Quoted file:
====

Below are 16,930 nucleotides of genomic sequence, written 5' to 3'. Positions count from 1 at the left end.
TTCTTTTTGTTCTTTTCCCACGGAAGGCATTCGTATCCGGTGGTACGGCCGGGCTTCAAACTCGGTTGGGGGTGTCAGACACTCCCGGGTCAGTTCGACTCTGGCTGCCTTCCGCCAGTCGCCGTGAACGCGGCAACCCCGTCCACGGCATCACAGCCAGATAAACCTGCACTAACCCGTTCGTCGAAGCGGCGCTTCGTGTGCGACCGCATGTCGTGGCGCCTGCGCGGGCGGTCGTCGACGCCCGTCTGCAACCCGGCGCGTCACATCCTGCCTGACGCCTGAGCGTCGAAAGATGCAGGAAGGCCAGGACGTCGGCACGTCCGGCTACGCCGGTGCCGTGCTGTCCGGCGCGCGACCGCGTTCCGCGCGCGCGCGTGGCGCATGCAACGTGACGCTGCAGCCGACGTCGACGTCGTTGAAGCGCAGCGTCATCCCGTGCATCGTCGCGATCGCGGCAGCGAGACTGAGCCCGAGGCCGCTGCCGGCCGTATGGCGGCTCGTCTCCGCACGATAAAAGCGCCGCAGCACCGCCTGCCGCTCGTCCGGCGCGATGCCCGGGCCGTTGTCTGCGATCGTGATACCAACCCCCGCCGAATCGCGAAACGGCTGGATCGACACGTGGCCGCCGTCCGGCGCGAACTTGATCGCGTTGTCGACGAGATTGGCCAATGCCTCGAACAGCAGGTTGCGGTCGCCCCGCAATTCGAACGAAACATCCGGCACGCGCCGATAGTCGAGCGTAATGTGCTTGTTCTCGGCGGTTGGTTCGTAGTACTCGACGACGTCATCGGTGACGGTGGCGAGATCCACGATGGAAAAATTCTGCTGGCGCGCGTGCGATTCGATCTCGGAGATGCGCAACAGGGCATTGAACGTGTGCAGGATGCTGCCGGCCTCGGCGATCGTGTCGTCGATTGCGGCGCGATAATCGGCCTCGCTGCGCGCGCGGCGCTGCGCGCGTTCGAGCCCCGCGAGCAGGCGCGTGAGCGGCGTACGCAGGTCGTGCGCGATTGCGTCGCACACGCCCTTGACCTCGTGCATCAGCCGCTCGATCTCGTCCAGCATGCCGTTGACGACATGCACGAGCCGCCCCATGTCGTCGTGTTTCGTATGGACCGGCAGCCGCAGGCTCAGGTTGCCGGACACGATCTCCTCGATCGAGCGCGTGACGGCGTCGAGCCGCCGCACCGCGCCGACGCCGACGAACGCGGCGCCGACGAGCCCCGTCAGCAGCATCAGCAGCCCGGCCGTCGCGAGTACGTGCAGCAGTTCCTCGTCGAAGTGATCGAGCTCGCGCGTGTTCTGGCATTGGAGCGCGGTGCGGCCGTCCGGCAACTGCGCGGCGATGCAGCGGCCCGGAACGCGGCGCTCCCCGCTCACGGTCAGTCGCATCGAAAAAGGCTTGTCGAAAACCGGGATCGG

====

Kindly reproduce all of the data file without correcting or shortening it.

Below are 16,930 nucleotides of genomic sequence, written 5' to 3'. Positions count from 1 at the left end.
TTCTTTTTGTTCTTTTCCCACGGAAGGCATTCGTATCCGGTGGTACGGCCGGGCTTCAAACTCGGTTGGGGGTGTCAGACACTCCCGGGTCAGTTCGACTCTGGCTGCCTTCCGCCAGTCGCCGTGAACGCGGCAACCCCGTCCACGGCATCACAGCCAGATAAACCTGCACTAACCCGTTCGTCGAAGCGGCGCTTCGTGTGCGACCGCATGTCGTGGCGCCTGCGCGGGCGGTCGTCGACGCCCGTCTGCAACCCGGCGCGTCACATCCTGCCTGACGCCTGAGCGTCGAAAGATGCAGGAAGGCCAGGACGTCGGCACGTCCGGCTACGCCGGTGCCGTGCTGTCCGGCGCGCGACCGCGTTCCGCGCGCGCGCGTGGCGCATGCAACGTGACGCTGCAGCCGACGTCGACGTCGTTGAAGCGCAGCGTCATCCCGTGCATCGTCGCGATCGCGGCAGCGAGACTGAGCCCGAGGCCGCTGCCGGCCGTATGGCGGCTCGTCTCCGCACGATAAAAGCGCCGCAGCACCGCCTGCCGCTCGTCCGGCGCGATGCCCGGGCCGTTGTCTGCGATCGTGATACCAACCCCCGCCGAATCGCGAAACGGCTGGATCGACACGTGGCCGCCGTCCGGCGCGAACTTGATCGCGTTGTCGACGAGATTGGCCAATGCCTCGAACAGCAGGTTGCGGTCGCCCCGCAATTCGAACGAAACATCCGGCACGCGCCGATAGTCGAGCGTAATGTGCTTGTTCTCGGCGGTTGGTTCGTAGTACTCGACGACGTCATCGGTGACGGTGGCGAGATCCACGATGGAAAAATTCTGCTGGCGCGCGTGCGATTCGATCTCGGAGATGCGCAACAGGGCATTGAACGTGTGCAGGATGCTGCCGGCCTCGGCGATCGTGTCGTCGATTGCGGCGCGATAATCGGCCTCGCTGCGCGCGCGGCGCTGCGCGCGTTCGAGCCCCGCGAGCAGGCGCGTGAGCGGCGTACGCAGGTCGTGCGCGATTGCGTCGCACACGCCCTTGACCTCGTGCATCAGCCGCTCGATCTCGTCCAGCATGCCGTTGACGACATGCACGAGCCGCCCCATGTCGTCGTGTTTCGTATGGACCGGCAGCCGCAGGCTCAGGTTGCCGGACACGATCTCCTCGATCGAGCGCGTGACGGCGTCGAGCCGCCGCACCGCGCCGACGCCGACGAACGCGGCGCCGACGAGCCCCGTCAGCAGCATCAGCAGCCCGGCCGTCGCGAGTACGTGCAGCAGTTCCTCGTCGAAGTGATCGAGCTCGCGCGTGTTCTGGCATTGGAGCGCGGTGCGGCCGTCCGGCAACTGCGCGGCGATGCAGCGGCCCGGAACGCGGCGCTCCCCGCTCACGGTCAGTCGCATCGAAAAAGGCTTGTCGAAAACCGGGATCGG